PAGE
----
Jays finally land catcher Barajas

The Toronto Blue Jays, clearly ready to let bygones be bygones, havefilled out their 2008 roster with one surprise, likely final, addition.No, not Roger Clemens.

The Toronto Blue Jays, clearly ready to let bygones be bygones, have filled out their 2008 roster with one surprise, likely final, addition. No, not Roger Clemens.

While there’s no confirmation of any handshake on this just yet, the Jays announced yesterday that they had finally landed their backup catcher — Rodrigo Barajas, better known as Rod.

Name ring a bell? It should.

"Who really knows what happened back then?" said Blue Jays president Paul Godfrey last night. "It might have been a miscommunication, some misunderstanding."

A year ago November, fully prepared to let incumbent free agent Gregg Zaun walk, the Jays announced a Barajas signing for a reported $5.25 million (U.S.) over two years. The California native was even due in Toronto the final Monday of the month for a physical and a likely meet-the-press deal.

Over that weekend, though, something happened to Barajas — cold feet, most likely. Suddenly, he fired his agent and hired another, Danny Lazano, who then called Toronto general manager J.P. Ricciardi to say his new client wouldn’t be coming to Toronto on the Monday, but would it be okay to reopen negotiations?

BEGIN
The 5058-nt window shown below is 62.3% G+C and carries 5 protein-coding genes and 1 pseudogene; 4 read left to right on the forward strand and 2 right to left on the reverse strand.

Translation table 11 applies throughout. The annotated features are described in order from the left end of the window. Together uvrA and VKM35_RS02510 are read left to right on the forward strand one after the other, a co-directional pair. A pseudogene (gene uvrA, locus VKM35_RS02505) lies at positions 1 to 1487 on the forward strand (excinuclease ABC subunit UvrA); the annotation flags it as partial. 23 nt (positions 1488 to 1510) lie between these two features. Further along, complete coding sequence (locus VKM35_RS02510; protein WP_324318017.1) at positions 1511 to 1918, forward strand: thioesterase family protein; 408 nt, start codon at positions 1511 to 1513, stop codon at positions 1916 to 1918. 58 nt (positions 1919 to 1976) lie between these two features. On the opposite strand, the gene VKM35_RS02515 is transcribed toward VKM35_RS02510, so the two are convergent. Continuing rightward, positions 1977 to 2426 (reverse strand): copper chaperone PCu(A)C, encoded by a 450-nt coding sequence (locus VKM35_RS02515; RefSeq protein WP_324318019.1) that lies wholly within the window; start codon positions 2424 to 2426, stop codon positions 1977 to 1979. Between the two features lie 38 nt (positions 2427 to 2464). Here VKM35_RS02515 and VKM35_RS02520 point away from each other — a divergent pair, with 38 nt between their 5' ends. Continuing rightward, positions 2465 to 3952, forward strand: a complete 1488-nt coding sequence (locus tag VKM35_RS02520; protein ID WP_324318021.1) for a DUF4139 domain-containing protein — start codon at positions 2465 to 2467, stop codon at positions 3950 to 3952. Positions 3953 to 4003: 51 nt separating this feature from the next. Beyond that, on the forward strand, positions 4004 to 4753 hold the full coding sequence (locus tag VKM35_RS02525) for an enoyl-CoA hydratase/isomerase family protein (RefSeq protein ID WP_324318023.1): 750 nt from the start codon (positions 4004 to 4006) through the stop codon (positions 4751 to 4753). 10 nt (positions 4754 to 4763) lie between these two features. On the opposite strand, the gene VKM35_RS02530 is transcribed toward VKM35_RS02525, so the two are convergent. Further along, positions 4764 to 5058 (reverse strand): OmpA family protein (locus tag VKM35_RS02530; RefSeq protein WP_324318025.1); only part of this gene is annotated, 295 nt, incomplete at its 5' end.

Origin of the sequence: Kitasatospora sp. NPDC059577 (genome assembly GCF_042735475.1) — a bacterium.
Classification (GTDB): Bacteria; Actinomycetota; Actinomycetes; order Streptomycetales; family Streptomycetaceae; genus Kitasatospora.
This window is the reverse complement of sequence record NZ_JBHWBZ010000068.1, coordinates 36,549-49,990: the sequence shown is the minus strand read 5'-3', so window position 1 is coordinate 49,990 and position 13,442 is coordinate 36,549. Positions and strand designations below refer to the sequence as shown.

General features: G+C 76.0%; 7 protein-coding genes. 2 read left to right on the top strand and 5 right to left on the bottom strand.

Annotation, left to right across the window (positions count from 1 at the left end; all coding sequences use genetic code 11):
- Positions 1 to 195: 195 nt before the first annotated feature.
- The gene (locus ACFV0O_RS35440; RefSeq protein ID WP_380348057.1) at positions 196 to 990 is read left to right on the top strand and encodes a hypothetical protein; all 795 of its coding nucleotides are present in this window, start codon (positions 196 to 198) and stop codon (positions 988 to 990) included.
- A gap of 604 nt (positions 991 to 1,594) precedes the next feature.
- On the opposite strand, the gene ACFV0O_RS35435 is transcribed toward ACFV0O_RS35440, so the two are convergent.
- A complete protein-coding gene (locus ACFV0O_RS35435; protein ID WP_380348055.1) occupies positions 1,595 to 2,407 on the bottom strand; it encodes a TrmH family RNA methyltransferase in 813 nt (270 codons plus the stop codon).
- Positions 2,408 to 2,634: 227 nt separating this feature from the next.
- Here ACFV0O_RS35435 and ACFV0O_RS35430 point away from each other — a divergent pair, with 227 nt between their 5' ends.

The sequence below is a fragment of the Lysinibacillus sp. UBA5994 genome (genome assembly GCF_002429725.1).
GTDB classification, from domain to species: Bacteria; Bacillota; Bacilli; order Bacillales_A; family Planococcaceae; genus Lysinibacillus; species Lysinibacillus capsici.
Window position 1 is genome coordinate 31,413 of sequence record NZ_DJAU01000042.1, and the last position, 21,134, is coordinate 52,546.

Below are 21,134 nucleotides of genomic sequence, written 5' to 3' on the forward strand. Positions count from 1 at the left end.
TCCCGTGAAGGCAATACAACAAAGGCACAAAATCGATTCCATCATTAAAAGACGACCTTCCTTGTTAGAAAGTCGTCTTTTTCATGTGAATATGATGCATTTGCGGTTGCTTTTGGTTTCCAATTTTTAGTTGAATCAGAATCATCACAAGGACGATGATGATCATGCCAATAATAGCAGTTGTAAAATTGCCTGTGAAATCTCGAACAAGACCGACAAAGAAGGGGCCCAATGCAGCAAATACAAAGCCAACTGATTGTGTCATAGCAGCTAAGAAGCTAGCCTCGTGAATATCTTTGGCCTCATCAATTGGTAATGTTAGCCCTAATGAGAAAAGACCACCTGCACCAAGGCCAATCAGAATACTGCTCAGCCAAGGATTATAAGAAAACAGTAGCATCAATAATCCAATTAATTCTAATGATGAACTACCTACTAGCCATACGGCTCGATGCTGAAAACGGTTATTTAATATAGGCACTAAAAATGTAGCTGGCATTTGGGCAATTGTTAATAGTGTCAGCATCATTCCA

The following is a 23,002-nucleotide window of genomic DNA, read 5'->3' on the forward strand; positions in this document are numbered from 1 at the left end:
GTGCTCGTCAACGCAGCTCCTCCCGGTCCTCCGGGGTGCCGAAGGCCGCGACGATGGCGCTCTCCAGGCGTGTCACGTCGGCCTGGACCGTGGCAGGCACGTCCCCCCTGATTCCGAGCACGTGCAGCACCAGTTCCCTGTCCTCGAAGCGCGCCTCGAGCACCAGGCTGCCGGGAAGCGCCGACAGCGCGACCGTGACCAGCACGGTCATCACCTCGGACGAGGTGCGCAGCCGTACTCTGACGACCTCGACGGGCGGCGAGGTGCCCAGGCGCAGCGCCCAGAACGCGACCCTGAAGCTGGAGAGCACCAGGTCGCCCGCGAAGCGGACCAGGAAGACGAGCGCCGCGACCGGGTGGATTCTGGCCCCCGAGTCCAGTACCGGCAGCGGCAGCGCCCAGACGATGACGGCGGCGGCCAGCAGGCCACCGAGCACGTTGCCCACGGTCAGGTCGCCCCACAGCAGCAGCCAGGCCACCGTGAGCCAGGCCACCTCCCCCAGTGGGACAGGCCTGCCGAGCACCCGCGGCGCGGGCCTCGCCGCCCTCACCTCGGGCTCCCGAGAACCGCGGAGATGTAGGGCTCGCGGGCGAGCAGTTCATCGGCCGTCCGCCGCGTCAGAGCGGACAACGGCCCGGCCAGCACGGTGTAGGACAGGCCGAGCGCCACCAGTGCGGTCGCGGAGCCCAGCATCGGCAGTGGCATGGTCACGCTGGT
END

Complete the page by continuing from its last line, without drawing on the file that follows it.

Yesterday, Ricciardi indicated he’d be available for comment on Barajas, part II, via conference call this morning.

A year ago, though, he was royally ticked at a "done deal" that had come so badly undone.

"Where I come from, your word means something and your handshake means something and, unfortunately, in this case, it didn’t," he had said back then. "We had more than a handshake."

Ricciardi then turned around and reopened talks with Zaun, who turned out the big winner in the reneging when he scored an 11th-hour, two-year deal for $7.25 million.

Again back then, Barajas had explained himself by saying: "I kind of felt I was rushed into that decision. It just didn’t feel right."

Well, now it apparently does.

After an injury-dotted season with last year’s Philadelphia Phillies, for whom he made $2.5 million, Barajas comes on board for one season plus an option that will pay him $1.2 million in 2008.

He hit .230 with four homers and 10 RBIs over only 122 at-bats for the Phillies but had totalled 47 homers — a career-high 21 in 2005 — and 159 RBIs with the Texas Rangers, 2004-07.

He played his first five seasons, 1999-2003, with Arizona, contributing a home run to the D-backs’ World Series win over the Yankees in 2001.

"We thought enough of (Barajas) to sign him as possibly our No..1 catcher a year ago," said Godfrey, "so we’re obviously happy we’ve got him as our backup."

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